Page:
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Mounica Paturu, Regina L. Triplett, Siddhant Thukral, Dimitrios Alexopoulos, Christopher D. Smyser, David D. Limbrick Jr., and Jennifer M. Strahle

OBJECTIVE

Posthemorrhagic hydrocephalus (PHH) is associated with significant morbidity, smaller hippocampal volumes, and impaired neurodevelopment in preterm infants. The timing of temporary CSF (tCSF) diversion has been studied; however, the optimal time for permanent CSF (pCSF) diversion is unknown. The objective of this study was to determine whether cumulative ventricle size or timing of pCSF diversion is associated with neurodevelopmental outcome and hippocampal size in preterm infants with PHH.

METHODS

Twenty-five very preterm neonates (born at ≤ 32 weeks’ gestational age) with high-grade intraventricular hemorrhage (IVH), subsequent PHH, and pCSF diversion with a ventriculoperitoneal shunt (n = 20) or endoscopic third ventriculostomy (n = 5) were followed until 2 years of age. Infants underwent serial cranial ultrasounds from birth until 1 year after pCSF diversion, brain MRI at term-equivalent age, and assessment based on the Bayley Scales of Infant and Toddler Development, Third Edition, at 2 years of age. Frontooccipital horn ratio (FOHR) measurements were derived from cranial ultrasounds and term-equivalent brain MRI. Hippocampal volumes were segmented and calculated from term-equivalent brain MRI. Cumulative ventricle size until the time of pCSF diversion was estimated using FOHR measurements from each cranial ultrasound performed prior to permanent intervention.

RESULTS

The average gestational ages at tCSF and pCSF diversion were 28.9 and 39.0 weeks, respectively. An earlier chronological age at the time of pCSF diversion was associated with larger right hippocampal volumes on term-equivalent MRI (Pearson’s r = −0.403, p = 0.046) and improved cognitive (r = −0.554, p = 0.047), motor (r = −0.487, p = 0.048), and language (r = −0.414, p = 0.021) outcomes at 2 years of age. Additionally, a smaller cumulative ventricle size from birth to pCSF diversion was associated with larger right hippocampal volumes (r = −0.483, p = 0.014) and improved cognitive (r = −0.711, p = 0.001), motor (r = −0.675, p = 0.003), and language (r = −0.618, p = 0.011) outcomes. There was no relationship between time to tCSF diversion or cumulative ventricle size prior to tCSF diversion and neurodevelopmental outcome or hippocampal size. Finally, a smaller cumulative ventricular size prior to either tCSF diversion or pCSF diversion was associated with a smaller ventricular size 1 year after pCSF diversion (r = 0.422, p = 0.040, R2 = 0.178 and r = 0.519, p = 0.009, R2 = 0.269, respectively).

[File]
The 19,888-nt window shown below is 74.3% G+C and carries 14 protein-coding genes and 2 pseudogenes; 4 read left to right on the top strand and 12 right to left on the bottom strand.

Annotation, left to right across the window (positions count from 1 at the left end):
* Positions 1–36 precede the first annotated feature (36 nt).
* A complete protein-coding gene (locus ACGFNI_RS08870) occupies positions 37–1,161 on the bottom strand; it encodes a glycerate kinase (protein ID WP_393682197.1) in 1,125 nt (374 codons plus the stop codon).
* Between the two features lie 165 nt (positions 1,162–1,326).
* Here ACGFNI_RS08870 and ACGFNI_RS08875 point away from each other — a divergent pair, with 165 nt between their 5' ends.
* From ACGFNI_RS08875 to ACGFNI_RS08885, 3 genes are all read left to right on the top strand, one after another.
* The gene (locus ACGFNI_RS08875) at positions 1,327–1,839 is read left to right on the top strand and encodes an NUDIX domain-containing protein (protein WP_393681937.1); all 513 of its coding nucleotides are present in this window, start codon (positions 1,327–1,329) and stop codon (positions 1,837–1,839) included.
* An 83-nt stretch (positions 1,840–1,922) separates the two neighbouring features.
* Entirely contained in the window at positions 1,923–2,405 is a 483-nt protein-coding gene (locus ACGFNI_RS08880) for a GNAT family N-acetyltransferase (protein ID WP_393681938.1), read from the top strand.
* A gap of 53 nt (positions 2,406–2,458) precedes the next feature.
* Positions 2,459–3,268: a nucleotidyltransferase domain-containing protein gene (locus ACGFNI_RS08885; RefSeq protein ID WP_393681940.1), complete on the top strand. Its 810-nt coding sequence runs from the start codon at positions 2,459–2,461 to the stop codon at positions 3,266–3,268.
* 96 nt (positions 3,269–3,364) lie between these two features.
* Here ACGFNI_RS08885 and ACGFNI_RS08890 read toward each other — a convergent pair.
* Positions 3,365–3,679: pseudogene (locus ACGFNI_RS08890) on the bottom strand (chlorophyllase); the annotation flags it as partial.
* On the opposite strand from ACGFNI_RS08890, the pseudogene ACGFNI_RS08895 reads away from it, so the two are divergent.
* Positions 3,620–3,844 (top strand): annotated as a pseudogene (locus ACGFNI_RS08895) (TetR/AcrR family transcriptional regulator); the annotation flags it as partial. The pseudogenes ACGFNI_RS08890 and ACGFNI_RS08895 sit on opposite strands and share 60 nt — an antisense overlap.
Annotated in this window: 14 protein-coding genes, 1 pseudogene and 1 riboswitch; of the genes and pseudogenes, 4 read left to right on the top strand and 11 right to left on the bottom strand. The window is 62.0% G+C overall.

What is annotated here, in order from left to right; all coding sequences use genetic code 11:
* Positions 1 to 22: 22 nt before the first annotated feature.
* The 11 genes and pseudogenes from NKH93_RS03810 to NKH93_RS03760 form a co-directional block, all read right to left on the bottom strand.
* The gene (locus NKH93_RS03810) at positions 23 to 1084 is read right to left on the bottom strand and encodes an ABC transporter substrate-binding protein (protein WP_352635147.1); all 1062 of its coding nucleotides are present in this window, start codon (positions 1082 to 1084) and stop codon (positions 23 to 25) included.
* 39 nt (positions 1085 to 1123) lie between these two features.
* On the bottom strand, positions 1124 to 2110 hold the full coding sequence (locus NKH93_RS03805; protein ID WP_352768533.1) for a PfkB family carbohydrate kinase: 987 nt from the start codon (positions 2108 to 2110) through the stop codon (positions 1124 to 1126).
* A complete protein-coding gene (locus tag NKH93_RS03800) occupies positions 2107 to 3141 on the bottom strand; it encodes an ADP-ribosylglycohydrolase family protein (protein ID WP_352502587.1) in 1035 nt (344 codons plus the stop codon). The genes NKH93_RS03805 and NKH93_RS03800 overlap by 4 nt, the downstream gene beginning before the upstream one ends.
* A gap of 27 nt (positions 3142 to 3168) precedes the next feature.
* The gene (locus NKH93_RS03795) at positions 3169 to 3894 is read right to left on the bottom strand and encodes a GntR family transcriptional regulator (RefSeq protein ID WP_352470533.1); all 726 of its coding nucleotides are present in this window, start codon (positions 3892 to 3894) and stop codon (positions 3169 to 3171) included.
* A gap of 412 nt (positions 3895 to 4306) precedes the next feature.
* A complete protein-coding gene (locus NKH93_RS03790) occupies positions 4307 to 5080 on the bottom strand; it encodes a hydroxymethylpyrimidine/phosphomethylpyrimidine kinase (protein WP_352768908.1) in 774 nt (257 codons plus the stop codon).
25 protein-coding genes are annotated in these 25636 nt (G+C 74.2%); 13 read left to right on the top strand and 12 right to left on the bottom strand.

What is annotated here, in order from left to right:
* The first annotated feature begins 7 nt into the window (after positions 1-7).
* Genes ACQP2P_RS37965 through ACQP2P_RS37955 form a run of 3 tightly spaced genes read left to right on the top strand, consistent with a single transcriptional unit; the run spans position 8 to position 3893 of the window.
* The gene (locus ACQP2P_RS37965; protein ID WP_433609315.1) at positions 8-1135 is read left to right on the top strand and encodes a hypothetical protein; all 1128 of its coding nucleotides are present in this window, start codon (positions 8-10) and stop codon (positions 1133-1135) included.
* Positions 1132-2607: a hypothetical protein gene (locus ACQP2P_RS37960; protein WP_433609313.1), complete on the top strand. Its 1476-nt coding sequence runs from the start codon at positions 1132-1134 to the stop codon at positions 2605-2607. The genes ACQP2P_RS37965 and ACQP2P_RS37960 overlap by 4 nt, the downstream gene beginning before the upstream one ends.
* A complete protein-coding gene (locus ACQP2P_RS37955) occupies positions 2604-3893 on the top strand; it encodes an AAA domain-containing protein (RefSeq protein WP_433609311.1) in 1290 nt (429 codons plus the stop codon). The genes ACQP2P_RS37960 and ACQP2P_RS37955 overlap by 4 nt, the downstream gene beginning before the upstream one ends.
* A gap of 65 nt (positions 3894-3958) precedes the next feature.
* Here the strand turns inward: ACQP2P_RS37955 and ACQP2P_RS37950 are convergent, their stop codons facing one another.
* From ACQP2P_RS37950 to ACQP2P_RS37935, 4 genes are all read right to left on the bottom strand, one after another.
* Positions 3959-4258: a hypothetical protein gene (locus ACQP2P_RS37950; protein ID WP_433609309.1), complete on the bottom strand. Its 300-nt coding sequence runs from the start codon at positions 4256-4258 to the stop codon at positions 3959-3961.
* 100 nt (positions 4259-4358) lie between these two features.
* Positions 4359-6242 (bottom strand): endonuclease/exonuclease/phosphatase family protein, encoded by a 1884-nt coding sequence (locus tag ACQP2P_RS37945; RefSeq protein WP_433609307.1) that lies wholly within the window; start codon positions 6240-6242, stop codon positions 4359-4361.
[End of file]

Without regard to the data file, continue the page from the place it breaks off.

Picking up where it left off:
CONCLUSIONS

In infants with PHH, a smaller cumulative ventricular size and shorter time to pCSF diversion were associated with larger right hippocampal volumes, improved neurocognitive outcomes, and reduced long-term ventriculomegaly. Future prospective randomized studies are needed to confirm these findings.